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(Updated at 4:30 p.m.) With 800 workers completing one floor every 10 days, the first two buildings of Amazon’s HQ2 are set to reach their full height in April.

Construction began on the 2.1 million-square foot Met Park campus — the first phase of the massive Pentagon City project — in January 2020 and is still on-track to be completed in 2023, Amazon officials said during a hard hat tour today.

Separately, shortly after the tour ended, Amazon founder Jeff Bezos’ Day 1 Families Fund announced a $2.5 million grant to longtime Arlington nonprofit Doorways, intended to “end homelessness for families in the Arlington area.”

Donations to local nonprofits was also a theme of the remarks from Amazon officials to the gathered crowd of media members and elected officials, including outgoing Virginia Gov. Ralph Northam and Arlington County Board Chair Matt de Ferranti. They spoke of the company’s community involvement, its pace of hiring workers for HQ2, and construction progress.

“Three years ago, we made a commitment to create 25,000 and an investment of more than $2.5 billion,” said Brian Huseman, Amazon’s Vice President of Public Policy. “I’m excited to announce to you today that we are on track for that. As of today, we have more than 3,500 Amazon employees working at HQ2 and more than 2,500 open roles, which is double where we were a year ago today. HQ2 is on track and it’s here.”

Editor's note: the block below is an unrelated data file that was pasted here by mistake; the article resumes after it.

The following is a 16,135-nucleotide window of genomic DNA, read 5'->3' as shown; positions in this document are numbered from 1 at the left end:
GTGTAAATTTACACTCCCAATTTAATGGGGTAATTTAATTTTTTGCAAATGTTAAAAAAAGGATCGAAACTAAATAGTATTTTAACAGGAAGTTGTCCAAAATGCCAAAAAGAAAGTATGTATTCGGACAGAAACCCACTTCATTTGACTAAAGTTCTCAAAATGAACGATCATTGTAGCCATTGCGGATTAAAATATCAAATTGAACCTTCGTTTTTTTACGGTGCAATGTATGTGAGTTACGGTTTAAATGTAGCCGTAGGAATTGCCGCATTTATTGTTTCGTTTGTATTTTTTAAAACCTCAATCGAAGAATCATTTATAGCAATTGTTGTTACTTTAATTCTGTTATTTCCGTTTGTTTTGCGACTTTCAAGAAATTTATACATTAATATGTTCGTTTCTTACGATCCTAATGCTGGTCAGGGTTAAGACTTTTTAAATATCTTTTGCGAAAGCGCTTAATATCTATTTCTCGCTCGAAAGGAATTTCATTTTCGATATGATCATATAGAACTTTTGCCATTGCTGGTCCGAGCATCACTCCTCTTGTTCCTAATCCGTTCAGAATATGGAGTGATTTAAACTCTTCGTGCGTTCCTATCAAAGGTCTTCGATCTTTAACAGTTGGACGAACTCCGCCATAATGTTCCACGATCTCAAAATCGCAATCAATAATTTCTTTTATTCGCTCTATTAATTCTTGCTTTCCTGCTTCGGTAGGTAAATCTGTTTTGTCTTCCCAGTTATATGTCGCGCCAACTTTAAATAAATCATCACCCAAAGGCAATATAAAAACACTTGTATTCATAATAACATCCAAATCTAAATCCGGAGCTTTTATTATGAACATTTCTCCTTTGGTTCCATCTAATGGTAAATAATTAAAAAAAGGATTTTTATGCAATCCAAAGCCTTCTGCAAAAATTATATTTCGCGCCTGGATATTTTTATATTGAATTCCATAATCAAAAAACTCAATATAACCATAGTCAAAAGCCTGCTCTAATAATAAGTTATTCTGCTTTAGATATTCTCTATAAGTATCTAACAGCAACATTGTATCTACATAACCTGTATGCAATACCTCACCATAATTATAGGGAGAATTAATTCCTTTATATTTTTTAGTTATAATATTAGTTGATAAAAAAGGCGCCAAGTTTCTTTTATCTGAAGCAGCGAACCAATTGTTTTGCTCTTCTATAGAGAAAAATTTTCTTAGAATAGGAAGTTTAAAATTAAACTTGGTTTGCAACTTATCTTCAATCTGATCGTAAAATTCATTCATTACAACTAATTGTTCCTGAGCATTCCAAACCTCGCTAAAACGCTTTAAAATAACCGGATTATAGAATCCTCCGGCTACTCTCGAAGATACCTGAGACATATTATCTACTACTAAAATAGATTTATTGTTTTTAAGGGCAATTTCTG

Amazon now intends to fulfill its goal of 25,000 jobs by 2028.

Once an abandoned warehouse, the site of Met Park will eventually feature two solar-powered, 22-story office buildings and more than 50,000 square feet of retail space, including a childcare, as well as a 2-acre public park and a 700-person meeting center free for the community to use.

“Despite the challenges brought on by the pandemic, I’m truly proud to share that we’ve hit all our critical milestones and we’ve kept the project on schedule while keeping the workers safe as well as our community,” said Jeff King, the vice president of construction for Clark Construction. “Just last month, we surpassed the halfway mark with our concrete operations. We set the timber roof over the event center… Our exterior façade commenced in September. And in the last couple weeks, we started revitalizing Metropolitan Park.”